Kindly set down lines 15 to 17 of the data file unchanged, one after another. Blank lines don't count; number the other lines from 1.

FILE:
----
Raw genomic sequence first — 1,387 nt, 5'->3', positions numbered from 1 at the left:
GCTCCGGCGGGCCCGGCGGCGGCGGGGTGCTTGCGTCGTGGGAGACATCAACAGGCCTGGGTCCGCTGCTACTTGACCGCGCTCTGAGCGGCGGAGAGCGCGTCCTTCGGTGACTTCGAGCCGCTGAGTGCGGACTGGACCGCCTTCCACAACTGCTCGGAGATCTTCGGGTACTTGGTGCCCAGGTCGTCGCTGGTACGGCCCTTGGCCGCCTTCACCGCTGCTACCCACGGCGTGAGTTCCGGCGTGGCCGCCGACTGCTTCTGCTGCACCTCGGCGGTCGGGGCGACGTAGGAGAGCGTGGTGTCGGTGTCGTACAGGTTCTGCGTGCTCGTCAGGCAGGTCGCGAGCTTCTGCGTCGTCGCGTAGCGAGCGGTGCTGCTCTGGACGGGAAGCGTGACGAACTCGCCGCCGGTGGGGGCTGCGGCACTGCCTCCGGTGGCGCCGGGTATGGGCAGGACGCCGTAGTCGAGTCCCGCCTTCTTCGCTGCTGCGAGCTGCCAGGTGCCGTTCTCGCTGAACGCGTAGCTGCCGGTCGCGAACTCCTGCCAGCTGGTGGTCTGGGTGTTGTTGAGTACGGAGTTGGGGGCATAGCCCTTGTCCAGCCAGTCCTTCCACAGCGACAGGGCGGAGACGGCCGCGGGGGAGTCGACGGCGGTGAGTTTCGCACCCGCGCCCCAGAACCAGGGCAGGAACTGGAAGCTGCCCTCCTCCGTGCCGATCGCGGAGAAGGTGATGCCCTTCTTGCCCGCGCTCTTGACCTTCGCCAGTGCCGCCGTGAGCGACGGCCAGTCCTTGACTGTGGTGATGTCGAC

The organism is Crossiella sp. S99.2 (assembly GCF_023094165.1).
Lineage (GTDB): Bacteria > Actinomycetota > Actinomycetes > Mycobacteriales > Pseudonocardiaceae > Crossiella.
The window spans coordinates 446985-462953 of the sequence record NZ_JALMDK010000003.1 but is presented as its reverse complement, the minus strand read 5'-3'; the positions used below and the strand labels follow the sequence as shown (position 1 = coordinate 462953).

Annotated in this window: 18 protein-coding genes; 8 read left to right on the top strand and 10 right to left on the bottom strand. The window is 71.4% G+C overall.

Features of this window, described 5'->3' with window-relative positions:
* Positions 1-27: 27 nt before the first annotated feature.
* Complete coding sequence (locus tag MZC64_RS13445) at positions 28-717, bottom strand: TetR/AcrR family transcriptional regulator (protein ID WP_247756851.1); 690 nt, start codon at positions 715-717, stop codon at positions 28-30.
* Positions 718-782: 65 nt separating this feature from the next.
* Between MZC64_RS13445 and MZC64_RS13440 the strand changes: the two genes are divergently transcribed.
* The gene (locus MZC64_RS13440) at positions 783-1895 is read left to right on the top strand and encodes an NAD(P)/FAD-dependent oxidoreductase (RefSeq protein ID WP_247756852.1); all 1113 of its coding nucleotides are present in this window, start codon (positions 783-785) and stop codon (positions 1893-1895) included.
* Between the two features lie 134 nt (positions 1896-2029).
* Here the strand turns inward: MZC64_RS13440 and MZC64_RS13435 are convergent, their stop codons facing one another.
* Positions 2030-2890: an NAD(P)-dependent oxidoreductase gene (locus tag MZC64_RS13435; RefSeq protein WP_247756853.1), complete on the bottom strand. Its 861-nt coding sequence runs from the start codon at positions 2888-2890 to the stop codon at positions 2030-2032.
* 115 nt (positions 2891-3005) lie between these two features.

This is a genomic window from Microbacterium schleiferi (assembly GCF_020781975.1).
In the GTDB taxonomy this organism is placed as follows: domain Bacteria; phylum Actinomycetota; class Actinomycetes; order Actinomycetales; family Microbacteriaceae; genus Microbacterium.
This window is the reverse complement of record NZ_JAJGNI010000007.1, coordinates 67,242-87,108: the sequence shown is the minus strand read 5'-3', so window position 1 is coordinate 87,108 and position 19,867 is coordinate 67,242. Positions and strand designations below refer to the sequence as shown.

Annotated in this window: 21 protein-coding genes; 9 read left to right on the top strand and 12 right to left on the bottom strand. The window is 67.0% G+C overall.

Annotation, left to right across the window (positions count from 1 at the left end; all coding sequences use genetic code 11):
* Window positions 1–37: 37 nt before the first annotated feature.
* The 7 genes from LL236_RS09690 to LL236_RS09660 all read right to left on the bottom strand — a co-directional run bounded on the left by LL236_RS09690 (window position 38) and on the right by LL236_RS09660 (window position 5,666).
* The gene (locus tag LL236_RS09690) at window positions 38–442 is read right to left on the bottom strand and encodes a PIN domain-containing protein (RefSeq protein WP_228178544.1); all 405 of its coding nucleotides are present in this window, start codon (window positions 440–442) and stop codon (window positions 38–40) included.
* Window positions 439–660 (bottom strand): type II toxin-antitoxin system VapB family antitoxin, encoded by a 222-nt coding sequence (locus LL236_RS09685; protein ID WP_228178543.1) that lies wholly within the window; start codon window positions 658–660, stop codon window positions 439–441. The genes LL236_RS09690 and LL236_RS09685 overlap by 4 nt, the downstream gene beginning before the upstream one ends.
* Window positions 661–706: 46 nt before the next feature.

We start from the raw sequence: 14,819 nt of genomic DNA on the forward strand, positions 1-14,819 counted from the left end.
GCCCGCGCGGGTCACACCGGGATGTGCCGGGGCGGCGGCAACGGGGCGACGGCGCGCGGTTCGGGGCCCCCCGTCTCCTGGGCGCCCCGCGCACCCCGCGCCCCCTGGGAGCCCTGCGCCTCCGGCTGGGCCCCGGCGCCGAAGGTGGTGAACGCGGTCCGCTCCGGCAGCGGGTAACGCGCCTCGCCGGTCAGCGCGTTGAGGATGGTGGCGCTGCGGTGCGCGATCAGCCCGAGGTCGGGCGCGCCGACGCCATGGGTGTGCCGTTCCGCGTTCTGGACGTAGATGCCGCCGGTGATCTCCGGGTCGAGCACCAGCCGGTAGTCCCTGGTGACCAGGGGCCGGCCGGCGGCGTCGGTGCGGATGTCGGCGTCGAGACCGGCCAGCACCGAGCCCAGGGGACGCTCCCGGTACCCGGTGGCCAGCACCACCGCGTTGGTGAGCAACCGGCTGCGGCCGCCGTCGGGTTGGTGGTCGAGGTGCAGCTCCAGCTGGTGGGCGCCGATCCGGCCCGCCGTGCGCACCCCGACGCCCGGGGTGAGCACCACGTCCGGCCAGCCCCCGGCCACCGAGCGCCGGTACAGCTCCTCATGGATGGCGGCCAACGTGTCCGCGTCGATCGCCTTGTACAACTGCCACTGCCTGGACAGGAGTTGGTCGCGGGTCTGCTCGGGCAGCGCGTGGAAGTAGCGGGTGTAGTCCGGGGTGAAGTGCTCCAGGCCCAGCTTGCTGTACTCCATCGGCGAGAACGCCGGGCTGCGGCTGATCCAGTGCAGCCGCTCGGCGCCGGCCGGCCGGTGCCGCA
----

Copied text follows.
* Positions 2030-2890: an NAD(P)-dependent oxidoreductase gene (locus tag MZC64_RS13435; RefSeq protein WP_247756853.1), complete on the bottom strand. Its 861-nt coding sequence runs from the start codon at positions 2888-2890 to the stop codon at positions 2030-2032.
* 115 nt (positions 2891-3005) lie between these two features.

This is a genomic window from Microbacterium schleiferi (assembly GCF_020781975.1).